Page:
German Scholars on Canadian Mennonite Writers

Vol. 3, No. 2

In this Issue

We are pleased to publish three essays by German scholars on Canadian Mennonite writers, along with a poetry feature by American poet Katie Lehman Pierce.

This group of essays engages issues of language and translation in complimentary ways. Wolfgang Hochbruck’s essay, “Rudy Wiebe’s Reconstructions(s) of the Indian Voice,” articulates three approaches to representing the multiple voices and languages of First Nations Canadians in Wiebe's fiction. This essay, originally published in France in 1989, takes on new relevance with the recent publication of Rudy Wiebe's Collected Stories: 1955-2010, which reveals Wiebe's full contribution in this genre. Martin Kuester’s overview of recent Canadian Mennonite literature, “A Complicated Kindness—The Contribution of Mennonite Authors to Canadian Literature,” raises the question of whether Canadian Mennonite writers owe some of their versatility and creativity to their multilingualism. Many of these writers have a background in Plautdietsch and German in addition to English, and perhaps hear these different “voices” as they compose their work. Christoph Wiebe approaches Miriam Toews’ A Complicated Kindness from a theological perspective in “’The Tail End of a Five-Hundred-Year Experiment that has Failed: Love, Truth, and the Power of Stories in Miriam Toews’ A Complicated Kindness.” As the pastor of the Krefeld Mennonite Church, one that has been in existence for 400 years without a split, he urges theologians to listen to the voices emerging from Mennonite literature. The essays by Kuester and Wiebe were translated from German into English by Gerhard Reimer, an American scholar and professor of languages who grew up as Mennonite in Manitoba.

Alongside these significant contributions to the criticism of Mennonite literature scholarship, we feature an American poet new to readers of Mennonite literature: Katie Lehman Pierce. Several of her poems published here have been inspired by Katie’s residence in Ireland, where she worked and studied with an Irish nun. Thus the works in this issue involve questions of transatlantic travel and translation—in terms of both culture and language.

We hope these works will lead to a deeper appreciation of the linguistic heritage of Canadian Mennonite writers, and the role that cultural exchanges play in contemporary literature by writers of Mennonite heritage. Look for a review of Rudy Wiebe's Collected Stories in an upcoming issue of the Journal.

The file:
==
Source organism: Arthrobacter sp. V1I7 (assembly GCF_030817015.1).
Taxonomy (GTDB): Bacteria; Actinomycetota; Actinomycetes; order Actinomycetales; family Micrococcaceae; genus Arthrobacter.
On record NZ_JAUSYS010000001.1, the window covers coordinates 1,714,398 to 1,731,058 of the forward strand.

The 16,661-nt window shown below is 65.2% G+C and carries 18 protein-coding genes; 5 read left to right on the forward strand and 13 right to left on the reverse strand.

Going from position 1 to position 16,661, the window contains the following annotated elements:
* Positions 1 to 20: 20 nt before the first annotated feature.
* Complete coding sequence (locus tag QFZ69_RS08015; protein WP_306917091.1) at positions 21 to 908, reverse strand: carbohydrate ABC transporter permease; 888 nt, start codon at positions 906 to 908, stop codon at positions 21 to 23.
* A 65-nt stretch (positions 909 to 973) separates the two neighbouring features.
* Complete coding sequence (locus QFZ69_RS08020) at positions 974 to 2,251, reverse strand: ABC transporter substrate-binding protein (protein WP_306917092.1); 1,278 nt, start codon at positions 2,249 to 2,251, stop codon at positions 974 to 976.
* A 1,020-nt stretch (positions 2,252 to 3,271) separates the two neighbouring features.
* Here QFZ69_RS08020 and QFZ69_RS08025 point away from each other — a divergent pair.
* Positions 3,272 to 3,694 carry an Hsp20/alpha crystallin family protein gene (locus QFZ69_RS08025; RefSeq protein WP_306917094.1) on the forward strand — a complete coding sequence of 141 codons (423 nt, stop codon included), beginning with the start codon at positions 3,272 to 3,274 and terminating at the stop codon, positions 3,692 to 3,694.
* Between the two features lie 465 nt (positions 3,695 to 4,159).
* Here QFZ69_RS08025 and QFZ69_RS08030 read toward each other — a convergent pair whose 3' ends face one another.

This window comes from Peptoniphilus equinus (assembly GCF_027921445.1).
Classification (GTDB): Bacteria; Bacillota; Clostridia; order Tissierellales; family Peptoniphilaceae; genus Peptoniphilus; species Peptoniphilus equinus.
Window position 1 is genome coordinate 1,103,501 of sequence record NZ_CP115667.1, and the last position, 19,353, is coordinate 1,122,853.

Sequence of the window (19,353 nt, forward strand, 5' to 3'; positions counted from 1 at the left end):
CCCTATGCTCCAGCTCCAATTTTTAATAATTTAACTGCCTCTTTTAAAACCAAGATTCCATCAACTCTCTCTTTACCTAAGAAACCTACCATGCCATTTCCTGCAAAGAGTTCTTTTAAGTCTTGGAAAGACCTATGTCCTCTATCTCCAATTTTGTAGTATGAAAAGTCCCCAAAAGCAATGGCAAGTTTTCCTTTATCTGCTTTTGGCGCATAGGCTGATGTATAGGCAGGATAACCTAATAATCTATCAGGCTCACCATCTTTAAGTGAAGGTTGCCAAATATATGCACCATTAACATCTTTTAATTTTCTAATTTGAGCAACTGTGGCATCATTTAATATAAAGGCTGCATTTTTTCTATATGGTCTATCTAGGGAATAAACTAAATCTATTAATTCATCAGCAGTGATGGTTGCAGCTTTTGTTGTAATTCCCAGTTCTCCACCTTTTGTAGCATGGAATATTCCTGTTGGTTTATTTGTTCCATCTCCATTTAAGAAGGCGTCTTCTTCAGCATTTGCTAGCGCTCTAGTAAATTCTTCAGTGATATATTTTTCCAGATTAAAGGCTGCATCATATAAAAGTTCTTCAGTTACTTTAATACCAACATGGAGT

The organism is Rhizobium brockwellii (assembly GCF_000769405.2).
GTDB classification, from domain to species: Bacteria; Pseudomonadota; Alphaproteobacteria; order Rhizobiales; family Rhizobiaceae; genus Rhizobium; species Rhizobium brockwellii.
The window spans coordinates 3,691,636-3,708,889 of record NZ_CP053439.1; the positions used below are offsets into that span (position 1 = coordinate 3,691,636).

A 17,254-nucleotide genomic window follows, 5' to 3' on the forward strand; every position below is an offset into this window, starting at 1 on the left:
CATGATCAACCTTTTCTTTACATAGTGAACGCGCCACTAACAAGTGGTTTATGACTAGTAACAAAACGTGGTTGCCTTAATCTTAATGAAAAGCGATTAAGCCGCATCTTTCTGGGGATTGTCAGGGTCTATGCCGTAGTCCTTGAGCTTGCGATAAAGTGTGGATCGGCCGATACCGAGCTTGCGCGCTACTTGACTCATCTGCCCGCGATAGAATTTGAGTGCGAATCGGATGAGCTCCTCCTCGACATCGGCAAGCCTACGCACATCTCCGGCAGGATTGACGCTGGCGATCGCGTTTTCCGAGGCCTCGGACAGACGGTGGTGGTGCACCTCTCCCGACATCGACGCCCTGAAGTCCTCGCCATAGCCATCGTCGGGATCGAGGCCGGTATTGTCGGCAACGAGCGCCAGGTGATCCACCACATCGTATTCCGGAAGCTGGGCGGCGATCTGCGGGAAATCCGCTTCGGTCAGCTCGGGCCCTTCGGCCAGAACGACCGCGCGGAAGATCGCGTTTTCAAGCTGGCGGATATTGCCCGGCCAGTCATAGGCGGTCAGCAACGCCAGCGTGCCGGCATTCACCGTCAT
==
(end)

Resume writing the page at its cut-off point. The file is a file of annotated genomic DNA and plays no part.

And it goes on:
Ann Hostetler and Gerhard Reimer, co-editors

In this issue:

  • 0 read more Rudy Wiebe’s Reconstruction(s) of the Indian Voice

    Rudy Wiebe’s Reconstruction(s) of the Indian Voice

    by Wolfgang Hochbruck

    This essay originally appeared in RANAM: Recherches Anglaises et Nord-Américaines 22 (1989), 135-142, published by the University of Strasbourg

  • 0 read more A Complicated Kindness—The Contribution of Mennonite Authors to Canadian Literature

    A Complicated Kindness—The Contribution of Mennonite Authors to Canadian Literature

    by Martin Kuester

    Introductory presentations on the topic of Canada, Canadian studies and Canadian literature traditionally pose the question: “What is Canada? How do you define this country?” Canadians have often asked this notoriously famous question of themselves. Ever since the so-called “renaissance”—both a literary and a national renaissance—following in the wake of the 1967 centennial nationhood celebration, the Canadian identity question has been answered a hundred times and, thus, has almost become a cliché.

    In this essay I want to talk about a group of Canadians who do not quite correspond to the stereotypical image we have of Canadians, nor to ...

  • 0 read more

    “The tail end of a five-hundred-year experiment that has failed”:

    by Christoph Wiebe

    Translated from the German by Gerhard Reimer

  • 1 read more Featured Poet: Katie Lehman Pierce

    Featured Poet: Katie Lehman Pierce

    by Katie Lehman Pierce

    Garden Talk

    In western Connemara, County Galway, Ireland, a Victorian walled garden stands on the grounds of Kylemore Abbey. The abbey, formerly known as Kylemore Castle, and its elaborate estate was built by a wealthy doctor in the 1860s. Since the 1920s, however, Kylemore has belonged to a community of Benedictine nuns. One particular nun and I worked within the mostly unkempt and hidden six-acre garden, tending to a small apple orchard and vegetable beds. The mystique of the garden and its history, including the Victorian women and gentlemen who had once traversed there, was riddled in the lavish undergrowth ...